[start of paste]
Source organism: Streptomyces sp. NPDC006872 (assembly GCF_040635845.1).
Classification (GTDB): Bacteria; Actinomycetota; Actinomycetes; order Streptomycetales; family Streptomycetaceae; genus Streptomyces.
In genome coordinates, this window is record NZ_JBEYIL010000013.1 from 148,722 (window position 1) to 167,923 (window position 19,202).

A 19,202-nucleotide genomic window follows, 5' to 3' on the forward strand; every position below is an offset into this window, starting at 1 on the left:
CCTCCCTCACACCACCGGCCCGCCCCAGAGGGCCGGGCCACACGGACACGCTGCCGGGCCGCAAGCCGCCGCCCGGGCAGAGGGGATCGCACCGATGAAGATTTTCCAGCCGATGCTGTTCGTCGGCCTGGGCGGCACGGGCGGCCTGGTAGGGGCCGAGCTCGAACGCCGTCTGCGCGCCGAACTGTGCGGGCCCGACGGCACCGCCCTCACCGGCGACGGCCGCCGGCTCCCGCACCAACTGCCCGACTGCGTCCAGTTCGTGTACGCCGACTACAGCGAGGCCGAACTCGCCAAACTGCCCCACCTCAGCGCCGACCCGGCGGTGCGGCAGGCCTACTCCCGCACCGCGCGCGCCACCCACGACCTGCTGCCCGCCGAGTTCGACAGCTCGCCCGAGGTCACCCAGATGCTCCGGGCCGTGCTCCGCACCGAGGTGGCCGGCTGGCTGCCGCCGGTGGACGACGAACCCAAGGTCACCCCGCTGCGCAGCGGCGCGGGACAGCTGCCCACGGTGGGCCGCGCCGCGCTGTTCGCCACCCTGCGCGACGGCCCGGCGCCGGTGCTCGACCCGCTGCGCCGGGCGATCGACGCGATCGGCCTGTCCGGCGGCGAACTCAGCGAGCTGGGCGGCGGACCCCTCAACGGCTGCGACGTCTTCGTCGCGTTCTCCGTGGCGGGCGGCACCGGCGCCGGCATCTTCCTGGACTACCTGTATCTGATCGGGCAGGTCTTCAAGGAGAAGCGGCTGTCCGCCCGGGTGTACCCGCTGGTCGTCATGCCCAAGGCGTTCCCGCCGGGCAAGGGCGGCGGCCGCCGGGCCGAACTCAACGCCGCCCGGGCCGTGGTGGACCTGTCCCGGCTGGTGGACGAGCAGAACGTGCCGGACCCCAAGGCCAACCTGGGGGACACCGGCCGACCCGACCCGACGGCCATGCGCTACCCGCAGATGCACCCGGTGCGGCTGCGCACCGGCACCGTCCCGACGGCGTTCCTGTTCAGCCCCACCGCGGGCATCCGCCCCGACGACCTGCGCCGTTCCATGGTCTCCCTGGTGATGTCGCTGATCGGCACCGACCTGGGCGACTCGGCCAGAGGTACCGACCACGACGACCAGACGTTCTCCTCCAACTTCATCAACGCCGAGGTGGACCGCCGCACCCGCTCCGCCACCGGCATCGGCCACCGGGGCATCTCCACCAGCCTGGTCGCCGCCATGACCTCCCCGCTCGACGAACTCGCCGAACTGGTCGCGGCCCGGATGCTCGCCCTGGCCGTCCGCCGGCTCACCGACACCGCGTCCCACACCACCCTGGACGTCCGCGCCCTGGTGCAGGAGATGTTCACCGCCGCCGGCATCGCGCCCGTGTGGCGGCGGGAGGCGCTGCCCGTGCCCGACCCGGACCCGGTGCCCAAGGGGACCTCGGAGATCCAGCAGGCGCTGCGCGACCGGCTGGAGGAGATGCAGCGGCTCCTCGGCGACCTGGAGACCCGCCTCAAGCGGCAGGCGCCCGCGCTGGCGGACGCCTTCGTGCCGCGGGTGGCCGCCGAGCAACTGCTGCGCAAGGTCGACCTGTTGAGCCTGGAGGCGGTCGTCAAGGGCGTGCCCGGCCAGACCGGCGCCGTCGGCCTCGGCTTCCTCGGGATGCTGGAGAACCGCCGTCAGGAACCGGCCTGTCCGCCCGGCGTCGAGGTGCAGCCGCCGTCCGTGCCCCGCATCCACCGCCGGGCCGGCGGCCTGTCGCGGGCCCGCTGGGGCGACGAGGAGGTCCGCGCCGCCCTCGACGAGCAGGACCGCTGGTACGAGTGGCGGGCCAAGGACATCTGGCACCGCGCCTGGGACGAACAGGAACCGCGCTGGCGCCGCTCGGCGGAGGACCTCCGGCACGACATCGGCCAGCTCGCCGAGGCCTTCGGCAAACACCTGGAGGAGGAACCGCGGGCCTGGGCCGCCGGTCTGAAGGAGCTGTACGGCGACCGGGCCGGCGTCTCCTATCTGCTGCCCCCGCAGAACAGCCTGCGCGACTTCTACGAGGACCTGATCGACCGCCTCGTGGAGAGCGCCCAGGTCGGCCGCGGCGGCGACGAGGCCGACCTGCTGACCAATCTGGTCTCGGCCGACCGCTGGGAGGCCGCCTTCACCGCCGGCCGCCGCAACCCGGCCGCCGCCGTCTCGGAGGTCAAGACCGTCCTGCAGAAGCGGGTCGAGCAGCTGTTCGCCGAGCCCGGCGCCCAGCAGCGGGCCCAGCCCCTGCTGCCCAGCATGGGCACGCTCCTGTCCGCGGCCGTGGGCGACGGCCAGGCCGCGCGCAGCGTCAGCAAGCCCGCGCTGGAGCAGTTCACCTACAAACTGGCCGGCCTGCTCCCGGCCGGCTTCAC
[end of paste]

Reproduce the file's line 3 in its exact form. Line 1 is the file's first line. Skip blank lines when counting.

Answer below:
In genome coordinates, this window is record NZ_JBEYIL010000013.1 from 148,722 (window position 1) to 167,923 (window position 19,202).